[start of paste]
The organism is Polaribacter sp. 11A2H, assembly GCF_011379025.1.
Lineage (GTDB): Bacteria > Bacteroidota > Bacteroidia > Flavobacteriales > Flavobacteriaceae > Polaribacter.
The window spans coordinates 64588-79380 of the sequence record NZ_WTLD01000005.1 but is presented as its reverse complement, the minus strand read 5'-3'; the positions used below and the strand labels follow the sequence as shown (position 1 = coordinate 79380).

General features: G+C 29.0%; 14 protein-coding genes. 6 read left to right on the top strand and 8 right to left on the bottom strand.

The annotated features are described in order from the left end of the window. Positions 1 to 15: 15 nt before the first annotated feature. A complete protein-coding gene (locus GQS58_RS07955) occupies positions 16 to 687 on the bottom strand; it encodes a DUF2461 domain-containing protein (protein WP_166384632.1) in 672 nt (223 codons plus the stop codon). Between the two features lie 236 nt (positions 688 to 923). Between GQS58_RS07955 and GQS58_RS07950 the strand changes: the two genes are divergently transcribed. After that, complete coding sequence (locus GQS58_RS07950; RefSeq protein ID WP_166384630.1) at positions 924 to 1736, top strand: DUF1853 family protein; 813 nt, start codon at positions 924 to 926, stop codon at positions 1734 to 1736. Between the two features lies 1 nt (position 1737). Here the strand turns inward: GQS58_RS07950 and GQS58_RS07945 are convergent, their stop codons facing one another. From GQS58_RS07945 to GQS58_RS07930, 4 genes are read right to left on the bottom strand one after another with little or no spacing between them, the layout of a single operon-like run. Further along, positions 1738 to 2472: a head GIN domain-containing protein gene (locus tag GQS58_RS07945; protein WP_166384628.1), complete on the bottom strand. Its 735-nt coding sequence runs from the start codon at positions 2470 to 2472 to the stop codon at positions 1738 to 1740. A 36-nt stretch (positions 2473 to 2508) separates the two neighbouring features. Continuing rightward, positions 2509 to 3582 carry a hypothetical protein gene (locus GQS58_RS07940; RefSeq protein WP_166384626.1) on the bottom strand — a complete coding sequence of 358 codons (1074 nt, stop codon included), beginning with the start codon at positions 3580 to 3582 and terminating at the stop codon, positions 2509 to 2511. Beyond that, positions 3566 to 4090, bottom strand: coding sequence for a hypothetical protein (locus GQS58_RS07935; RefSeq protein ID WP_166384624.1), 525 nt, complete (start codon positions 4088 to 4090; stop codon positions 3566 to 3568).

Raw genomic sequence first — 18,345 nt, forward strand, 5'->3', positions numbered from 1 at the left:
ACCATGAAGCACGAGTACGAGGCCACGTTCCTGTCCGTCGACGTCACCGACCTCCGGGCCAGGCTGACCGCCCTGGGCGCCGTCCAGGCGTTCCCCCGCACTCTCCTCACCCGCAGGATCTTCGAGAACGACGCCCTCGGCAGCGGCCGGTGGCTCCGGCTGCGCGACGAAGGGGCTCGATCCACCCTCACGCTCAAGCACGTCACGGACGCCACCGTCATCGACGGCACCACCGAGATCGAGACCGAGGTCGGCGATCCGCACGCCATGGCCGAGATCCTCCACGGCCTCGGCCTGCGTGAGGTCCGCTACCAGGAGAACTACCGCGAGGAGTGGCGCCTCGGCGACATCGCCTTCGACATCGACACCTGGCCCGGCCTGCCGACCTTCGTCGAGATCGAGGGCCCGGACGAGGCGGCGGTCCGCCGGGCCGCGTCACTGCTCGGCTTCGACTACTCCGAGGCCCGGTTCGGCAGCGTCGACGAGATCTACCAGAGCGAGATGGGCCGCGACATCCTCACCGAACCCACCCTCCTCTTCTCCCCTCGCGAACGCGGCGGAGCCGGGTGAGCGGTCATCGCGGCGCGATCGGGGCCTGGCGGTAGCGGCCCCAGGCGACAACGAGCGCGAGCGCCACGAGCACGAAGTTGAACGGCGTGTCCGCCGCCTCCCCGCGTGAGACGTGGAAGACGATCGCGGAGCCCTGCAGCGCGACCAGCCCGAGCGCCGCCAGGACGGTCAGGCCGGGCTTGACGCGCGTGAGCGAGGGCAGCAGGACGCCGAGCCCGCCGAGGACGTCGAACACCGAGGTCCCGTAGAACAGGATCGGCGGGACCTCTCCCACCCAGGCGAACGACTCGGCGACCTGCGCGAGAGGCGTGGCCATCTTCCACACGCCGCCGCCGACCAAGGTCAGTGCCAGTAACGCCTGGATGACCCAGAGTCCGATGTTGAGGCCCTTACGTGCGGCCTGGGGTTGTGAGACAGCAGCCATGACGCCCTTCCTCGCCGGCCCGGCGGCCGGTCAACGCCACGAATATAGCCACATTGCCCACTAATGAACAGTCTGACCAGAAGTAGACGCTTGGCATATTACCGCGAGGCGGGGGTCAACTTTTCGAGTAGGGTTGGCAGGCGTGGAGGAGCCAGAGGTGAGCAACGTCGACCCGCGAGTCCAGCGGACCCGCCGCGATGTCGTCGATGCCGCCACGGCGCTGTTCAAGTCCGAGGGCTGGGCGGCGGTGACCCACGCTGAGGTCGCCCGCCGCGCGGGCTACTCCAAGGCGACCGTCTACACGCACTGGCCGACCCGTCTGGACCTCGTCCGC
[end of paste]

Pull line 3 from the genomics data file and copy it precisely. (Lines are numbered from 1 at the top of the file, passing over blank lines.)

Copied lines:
The window spans coordinates 64588-79380 of the sequence record NZ_WTLD01000005.1 but is presented as its reverse complement, the minus strand read 5'-3'; the positions used below and the strand labels follow the sequence as shown (position 1 = coordinate 79380).